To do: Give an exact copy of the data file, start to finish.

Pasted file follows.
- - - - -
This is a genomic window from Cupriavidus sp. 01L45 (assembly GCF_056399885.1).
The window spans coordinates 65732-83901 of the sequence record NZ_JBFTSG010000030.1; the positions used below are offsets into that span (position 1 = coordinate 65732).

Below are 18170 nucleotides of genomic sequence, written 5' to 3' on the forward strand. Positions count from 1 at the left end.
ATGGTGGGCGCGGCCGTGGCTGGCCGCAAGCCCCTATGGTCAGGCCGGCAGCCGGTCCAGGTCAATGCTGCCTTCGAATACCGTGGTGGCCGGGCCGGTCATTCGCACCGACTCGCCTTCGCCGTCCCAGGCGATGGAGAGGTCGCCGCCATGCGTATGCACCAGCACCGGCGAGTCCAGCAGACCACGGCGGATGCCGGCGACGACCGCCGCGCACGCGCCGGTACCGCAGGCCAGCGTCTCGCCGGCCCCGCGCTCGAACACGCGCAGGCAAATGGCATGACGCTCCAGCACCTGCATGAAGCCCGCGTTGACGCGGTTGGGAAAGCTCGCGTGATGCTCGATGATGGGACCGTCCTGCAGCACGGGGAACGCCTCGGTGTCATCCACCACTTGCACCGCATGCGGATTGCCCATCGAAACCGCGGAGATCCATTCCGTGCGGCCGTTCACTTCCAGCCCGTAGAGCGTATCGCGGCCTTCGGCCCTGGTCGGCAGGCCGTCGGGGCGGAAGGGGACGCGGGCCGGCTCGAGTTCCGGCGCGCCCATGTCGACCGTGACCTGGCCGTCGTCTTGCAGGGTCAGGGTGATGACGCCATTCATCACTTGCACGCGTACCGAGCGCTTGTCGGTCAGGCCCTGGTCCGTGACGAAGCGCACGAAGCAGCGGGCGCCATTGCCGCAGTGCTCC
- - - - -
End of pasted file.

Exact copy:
This is a genomic window from Cupriavidus sp. 01L45 (assembly GCF_056399885.1).
The window spans coordinates 65732-83901 of the sequence record NZ_JBFTSG010000030.1; the positions used below are offsets into that span (position 1 = coordinate 65732).

Below are 18170 nucleotides of genomic sequence, written 5' to 3' on the forward strand. Positions count from 1 at the left end.
ATGGTGGGCGCGGCCGTGGCTGGCCGCAAGCCCCTATGGTCAGGCCGGCAGCCGGTCCAGGTCAATGCTGCCTTCGAATACCGTGGTGGCCGGGCCGGTCATTCGCACCGACTCGCCTTCGCCGTCCCAGGCGATGGAGAGGTCGCCGCCATGCGTATGCACCAGCACCGGCGAGTCCAGCAGACCACGGCGGATGCCGGCGACGACCGCCGCGCACGCGCCGGTACCGCAGGCCAGCGTCTCGCCGGCCCCGCGCTCGAACACGCGCAGGCAAATGGCATGACGCTCCAGCACCTGCATGAAGCCCGCGTTGACGCGGTTGGGAAAGCTCGCGTGATGCTCGATGATGGGACCGTCCTGCAGCACGGGGAACGCCTCGGTGTCATCCACCACTTGCACCGCATGCGGATTGCCCATCGAAACCGCGGAGATCCATTCCGTGCGGCCGTTCACTTCCAGCCCGTAGAGCGTATCGCGGCCTTCGGCCCTGGTCGGCAGGCCGTCGGGGCGGAAGGGGACGCGGGCCGGCTCGAGTTCCGGCGCGCCCATGTCGACCGTGACCTGGCCGTCGTCTTGCAGGGTCAGGGTGATGACGCCATTCATCACTTGCACGCGTACCGAGCGCTTGTCGGTCAGGCCCTGGTCCGTGACGAAGCGCACGAAGCAGCGGGCGCCATTGCCGCAGTGCTCC